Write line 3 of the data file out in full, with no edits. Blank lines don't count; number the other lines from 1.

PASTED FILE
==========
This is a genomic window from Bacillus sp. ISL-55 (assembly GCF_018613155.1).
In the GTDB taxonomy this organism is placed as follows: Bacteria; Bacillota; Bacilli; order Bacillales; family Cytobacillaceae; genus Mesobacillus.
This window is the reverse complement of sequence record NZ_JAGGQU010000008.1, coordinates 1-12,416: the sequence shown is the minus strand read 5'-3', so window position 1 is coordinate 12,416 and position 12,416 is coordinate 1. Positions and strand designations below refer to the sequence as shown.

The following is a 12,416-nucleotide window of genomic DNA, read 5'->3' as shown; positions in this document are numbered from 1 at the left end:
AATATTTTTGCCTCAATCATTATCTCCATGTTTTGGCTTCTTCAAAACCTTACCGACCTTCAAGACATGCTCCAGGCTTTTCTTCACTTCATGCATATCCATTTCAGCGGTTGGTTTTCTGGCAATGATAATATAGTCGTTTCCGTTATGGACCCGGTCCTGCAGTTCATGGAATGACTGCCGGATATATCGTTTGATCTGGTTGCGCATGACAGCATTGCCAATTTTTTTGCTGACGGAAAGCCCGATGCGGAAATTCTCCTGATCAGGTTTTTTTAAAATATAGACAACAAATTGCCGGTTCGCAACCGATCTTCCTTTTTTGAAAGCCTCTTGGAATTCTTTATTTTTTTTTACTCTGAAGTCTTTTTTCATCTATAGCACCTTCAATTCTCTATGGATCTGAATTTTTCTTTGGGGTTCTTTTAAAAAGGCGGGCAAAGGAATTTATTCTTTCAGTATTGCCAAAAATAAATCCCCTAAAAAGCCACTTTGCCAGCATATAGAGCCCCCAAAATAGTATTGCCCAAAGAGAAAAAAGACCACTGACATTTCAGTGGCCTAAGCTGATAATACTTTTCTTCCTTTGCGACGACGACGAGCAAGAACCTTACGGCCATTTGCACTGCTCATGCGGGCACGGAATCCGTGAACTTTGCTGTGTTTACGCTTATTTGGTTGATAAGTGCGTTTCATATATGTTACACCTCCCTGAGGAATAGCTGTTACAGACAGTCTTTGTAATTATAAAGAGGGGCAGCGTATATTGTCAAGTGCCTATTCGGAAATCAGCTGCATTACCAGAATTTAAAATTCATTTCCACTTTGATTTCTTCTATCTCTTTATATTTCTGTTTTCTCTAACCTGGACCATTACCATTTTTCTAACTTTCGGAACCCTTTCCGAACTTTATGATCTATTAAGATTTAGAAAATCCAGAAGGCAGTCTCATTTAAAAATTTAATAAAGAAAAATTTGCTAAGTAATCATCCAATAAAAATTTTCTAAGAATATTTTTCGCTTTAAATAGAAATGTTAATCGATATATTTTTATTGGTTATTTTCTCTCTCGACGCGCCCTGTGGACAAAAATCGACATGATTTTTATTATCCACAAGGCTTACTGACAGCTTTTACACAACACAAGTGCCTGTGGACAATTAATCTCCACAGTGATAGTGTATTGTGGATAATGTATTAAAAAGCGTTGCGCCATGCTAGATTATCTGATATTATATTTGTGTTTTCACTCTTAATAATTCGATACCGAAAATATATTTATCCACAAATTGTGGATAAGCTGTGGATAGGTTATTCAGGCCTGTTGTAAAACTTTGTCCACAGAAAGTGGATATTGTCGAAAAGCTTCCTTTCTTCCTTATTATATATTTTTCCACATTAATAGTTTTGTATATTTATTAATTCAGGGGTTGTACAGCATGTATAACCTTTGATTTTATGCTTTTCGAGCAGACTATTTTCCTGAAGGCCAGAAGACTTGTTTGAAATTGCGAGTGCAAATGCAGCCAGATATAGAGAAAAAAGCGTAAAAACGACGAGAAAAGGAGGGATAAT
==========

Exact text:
This window is the reverse complement of sequence record NZ_JAGGQU010000008.1, coordinates 1-12,416: the sequence shown is the minus strand read 5'-3', so window position 1 is coordinate 12,416 and position 12,416 is coordinate 1. Positions and strand designations below refer to the sequence as shown.